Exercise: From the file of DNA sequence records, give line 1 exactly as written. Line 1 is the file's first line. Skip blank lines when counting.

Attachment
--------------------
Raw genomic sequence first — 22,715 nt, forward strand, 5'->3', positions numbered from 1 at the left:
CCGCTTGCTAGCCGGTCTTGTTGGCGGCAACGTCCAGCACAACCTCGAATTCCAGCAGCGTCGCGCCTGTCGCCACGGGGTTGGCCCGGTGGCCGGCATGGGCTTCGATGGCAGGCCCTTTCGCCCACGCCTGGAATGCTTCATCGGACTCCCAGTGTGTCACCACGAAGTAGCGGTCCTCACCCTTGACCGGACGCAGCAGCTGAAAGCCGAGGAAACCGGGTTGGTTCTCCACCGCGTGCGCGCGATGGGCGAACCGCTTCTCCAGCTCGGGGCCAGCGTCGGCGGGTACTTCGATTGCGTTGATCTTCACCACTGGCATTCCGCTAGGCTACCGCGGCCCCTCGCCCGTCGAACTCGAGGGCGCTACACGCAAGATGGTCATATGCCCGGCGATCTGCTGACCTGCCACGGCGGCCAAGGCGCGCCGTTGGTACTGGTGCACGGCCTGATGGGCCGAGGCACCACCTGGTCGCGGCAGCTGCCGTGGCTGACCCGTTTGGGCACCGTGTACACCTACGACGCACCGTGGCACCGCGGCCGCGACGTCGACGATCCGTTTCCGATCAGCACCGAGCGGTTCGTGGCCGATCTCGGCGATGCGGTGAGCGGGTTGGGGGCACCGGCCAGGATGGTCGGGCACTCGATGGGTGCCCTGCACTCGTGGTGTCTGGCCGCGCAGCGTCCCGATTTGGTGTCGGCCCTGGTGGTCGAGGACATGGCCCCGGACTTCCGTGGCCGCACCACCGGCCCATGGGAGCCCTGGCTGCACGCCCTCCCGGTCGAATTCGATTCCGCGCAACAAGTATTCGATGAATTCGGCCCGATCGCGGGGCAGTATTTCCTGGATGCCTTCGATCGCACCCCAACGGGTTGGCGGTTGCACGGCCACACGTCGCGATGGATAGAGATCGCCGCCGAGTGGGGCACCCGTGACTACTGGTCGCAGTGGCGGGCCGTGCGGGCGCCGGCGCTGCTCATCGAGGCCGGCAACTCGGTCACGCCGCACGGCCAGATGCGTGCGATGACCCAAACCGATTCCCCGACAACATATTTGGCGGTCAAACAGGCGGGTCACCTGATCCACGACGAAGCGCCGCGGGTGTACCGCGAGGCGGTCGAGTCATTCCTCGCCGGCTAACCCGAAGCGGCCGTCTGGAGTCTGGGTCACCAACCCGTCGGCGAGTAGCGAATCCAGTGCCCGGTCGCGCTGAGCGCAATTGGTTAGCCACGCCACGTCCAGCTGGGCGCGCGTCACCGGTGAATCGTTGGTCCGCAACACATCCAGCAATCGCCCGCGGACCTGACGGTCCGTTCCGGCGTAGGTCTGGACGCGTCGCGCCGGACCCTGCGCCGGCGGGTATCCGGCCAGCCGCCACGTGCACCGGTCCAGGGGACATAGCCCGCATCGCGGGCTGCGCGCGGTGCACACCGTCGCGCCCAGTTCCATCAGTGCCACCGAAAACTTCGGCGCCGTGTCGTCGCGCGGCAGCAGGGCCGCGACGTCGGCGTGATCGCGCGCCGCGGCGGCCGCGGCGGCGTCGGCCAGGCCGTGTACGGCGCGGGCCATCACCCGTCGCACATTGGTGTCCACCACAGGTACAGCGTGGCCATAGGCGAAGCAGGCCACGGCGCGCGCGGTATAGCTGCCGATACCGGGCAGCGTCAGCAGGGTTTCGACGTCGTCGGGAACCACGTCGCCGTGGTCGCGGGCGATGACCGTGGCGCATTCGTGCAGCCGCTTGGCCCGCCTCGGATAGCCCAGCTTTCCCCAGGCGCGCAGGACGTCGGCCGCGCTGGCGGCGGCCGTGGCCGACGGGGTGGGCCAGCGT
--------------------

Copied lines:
Raw genomic sequence first — 22,715 nt, forward strand, 5'->3', positions numbered from 1 at the left: